If you’re having problems getting or keeping an erection, a healthcare professional might recommend the following meds:
Sildenafil (generic for Viagra)
Tadalafil (generic for Cialis)
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If your causes of ED are more psychological, than physical though, you may need a different treatment.
Stress, sexual performance anxiety and trauma can all mess with your ability to fully enjoy sex. If emotional issues like anxiety or depression are interfering with your sex life, it might be a good idea to talk to a professional about how you’re feeling, whether online or in person. In some cases, a combo of meds and behavioral treatments will be most effective.
Addressing the root cause of ED — like mental health issues — can help put you on the path to a healthier, less stress-inducing sex life.
And speaking of root causes, adopting general healthy habits — drinking tea and coffee included! —can also help boost your sexual function and prevent erectile issues. Here are a few lifestyle factors to consider:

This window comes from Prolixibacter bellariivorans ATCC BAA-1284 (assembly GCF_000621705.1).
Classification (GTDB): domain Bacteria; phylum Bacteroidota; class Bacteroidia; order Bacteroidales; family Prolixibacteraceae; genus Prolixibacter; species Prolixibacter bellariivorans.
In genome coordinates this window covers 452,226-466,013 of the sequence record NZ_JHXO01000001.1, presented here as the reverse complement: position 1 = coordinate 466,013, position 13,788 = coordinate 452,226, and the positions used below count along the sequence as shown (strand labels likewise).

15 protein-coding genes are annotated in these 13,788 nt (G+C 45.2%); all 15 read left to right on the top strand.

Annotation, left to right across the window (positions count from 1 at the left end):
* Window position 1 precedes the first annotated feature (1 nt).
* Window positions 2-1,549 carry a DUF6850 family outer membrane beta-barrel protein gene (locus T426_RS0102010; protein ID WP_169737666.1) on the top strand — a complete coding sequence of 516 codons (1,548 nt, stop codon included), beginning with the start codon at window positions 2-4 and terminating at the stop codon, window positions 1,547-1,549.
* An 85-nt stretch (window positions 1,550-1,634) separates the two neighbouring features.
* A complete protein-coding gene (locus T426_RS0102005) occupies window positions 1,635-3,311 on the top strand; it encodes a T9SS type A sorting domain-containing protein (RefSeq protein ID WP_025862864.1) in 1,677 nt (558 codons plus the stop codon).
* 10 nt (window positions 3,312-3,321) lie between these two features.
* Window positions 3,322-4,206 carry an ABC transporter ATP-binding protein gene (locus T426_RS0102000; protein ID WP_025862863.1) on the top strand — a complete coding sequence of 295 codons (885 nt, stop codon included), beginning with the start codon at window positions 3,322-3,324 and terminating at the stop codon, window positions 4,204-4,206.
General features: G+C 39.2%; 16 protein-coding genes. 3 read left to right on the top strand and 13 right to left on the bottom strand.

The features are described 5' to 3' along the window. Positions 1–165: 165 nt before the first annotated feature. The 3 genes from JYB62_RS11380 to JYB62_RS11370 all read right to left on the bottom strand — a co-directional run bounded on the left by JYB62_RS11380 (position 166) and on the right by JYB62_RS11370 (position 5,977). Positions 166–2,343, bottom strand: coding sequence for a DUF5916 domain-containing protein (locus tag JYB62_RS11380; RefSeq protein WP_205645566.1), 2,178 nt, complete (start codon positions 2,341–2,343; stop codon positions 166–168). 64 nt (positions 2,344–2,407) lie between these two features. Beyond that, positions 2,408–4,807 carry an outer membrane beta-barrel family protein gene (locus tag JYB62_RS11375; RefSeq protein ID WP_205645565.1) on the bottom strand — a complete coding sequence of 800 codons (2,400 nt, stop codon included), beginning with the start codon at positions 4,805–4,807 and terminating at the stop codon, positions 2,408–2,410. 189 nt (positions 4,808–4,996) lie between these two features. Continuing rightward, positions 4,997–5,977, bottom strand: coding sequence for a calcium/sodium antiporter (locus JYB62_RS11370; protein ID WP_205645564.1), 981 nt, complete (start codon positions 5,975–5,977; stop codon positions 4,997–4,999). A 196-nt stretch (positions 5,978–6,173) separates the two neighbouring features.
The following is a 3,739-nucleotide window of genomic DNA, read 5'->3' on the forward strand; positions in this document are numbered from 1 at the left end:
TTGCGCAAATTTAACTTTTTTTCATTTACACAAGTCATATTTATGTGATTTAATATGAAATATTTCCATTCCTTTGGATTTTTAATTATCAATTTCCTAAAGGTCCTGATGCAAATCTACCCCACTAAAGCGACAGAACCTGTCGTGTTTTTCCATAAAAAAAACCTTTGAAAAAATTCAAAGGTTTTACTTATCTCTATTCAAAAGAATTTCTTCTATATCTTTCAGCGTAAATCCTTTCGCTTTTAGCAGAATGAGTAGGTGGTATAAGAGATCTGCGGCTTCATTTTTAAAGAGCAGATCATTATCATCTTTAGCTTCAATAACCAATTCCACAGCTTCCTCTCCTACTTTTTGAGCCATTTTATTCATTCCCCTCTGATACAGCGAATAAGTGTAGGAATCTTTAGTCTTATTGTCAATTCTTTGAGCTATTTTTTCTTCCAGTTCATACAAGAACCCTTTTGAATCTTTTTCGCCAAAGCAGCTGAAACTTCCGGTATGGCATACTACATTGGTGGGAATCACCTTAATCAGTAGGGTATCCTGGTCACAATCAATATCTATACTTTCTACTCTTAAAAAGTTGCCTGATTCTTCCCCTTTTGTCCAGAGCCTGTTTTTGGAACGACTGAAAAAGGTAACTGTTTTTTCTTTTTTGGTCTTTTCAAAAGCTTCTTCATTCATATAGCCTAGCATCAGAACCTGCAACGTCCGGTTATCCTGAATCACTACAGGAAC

Regular exercise. Medical conditions like high blood pressure and heart disease can impact vascular health, damaging the blood vessels in your penis and putting you at higher risk for ED. Physical activity can help lower your risk of cardiovascular disease.
Dietary changes. A healthy, nutrient-dense diet can help you avoid all sorts of nasty health issues like heart disease and diabetes. Also key? Limiting alcohol consumption and quitting smoking, both risk factors for ED.
Meditation or yoga. If evil went by another name, it would probably be stress. Because if you think about it, stress is kind of the root of all evil — emotional and physical. Finding healthy ways to cope with daily stressors has many benefits. And less stress equals an easier time getting and keeping erections.